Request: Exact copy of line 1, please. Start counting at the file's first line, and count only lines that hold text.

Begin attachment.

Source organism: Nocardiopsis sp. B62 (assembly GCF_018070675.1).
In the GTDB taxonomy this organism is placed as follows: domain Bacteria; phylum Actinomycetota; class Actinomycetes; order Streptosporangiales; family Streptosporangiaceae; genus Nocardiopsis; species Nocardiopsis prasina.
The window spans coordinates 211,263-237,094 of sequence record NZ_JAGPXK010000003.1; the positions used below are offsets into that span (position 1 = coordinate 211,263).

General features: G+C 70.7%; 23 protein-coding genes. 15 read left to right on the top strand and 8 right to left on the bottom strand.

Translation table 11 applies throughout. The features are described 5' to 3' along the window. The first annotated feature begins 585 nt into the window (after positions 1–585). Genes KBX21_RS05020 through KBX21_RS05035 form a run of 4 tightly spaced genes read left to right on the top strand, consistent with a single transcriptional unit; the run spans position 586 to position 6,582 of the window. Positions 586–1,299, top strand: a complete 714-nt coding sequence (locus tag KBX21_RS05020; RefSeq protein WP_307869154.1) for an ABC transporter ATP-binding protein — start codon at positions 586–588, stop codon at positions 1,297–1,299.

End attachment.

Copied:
Source organism: Nocardiopsis sp. B62 (assembly GCF_018070675.1).